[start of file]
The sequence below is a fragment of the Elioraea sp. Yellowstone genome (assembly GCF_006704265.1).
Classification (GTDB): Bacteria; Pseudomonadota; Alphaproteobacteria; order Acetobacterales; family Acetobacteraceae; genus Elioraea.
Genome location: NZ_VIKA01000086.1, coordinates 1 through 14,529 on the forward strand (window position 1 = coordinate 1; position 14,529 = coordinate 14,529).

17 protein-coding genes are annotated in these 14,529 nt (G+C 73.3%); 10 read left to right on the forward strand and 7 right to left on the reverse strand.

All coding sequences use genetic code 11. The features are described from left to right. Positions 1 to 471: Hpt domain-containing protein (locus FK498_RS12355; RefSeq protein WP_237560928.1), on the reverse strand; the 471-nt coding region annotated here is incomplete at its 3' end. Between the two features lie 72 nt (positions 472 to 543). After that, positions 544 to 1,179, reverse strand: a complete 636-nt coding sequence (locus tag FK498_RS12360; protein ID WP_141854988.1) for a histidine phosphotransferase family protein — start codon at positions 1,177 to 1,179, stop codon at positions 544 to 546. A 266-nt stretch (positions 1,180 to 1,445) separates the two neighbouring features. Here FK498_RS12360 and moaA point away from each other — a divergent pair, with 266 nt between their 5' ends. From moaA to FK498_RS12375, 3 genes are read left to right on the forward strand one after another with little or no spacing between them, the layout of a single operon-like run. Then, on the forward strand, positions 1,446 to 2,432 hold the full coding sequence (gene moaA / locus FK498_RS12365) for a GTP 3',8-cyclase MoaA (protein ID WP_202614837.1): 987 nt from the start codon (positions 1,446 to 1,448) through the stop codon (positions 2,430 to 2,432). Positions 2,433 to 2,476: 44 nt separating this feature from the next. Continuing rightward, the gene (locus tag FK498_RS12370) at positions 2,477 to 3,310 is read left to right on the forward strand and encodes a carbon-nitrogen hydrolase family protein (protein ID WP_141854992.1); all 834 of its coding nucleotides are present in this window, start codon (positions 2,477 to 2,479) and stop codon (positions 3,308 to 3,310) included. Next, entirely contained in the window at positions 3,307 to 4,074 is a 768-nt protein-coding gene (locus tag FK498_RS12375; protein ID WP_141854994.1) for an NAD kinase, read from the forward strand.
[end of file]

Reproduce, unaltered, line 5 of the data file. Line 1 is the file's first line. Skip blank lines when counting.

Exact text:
All coding sequences use genetic code 11. The features are described from left to right. Positions 1 to 471: Hpt domain-containing protein (locus FK498_RS12355; RefSeq protein WP_237560928.1), on the reverse strand; the 471-nt coding region annotated here is incomplete at its 3' end. Between the two features lie 72 nt (positions 472 to 543). After that, positions 544 to 1,179, reverse strand: a complete 636-nt coding sequence (locus tag FK498_RS12360; protein ID WP_141854988.1) for a histidine phosphotransferase family protein — start codon at positions 1,177 to 1,179, stop codon at positions 544 to 546. A 266-nt stretch (positions 1,180 to 1,445) separates the two neighbouring features. Here FK498_RS12360 and moaA point away from each other — a divergent pair, with 266 nt between their 5' ends. From moaA to FK498_RS12375, 3 genes are read left to right on the forward strand one after another with little or no spacing between them, the layout of a single operon-like run. Then, on the forward strand, positions 1,446 to 2,432 hold the full coding sequence (gene moaA / locus FK498_RS12365) for a GTP 3',8-cyclase MoaA (protein ID WP_202614837.1): 987 nt from the start codon (positions 1,446 to 1,448) through the stop codon (positions 2,430 to 2,432). Positions 2,433 to 2,476: 44 nt separating this feature from the next. Continuing rightward, the gene (locus tag FK498_RS12370) at positions 2,477 to 3,310 is read left to right on the forward strand and encodes a carbon-nitrogen hydrolase family protein (protein ID WP_141854992.1); all 834 of its coding nucleotides are present in this window, start codon (positions 2,477 to 2,479) and stop codon (positions 3,308 to 3,310) included. Next, entirely contained in the window at positions 3,307 to 4,074 is a 768-nt protein-coding gene (locus tag FK498_RS12375; protein ID WP_141854994.1) for an NAD kinase, read from the forward strand.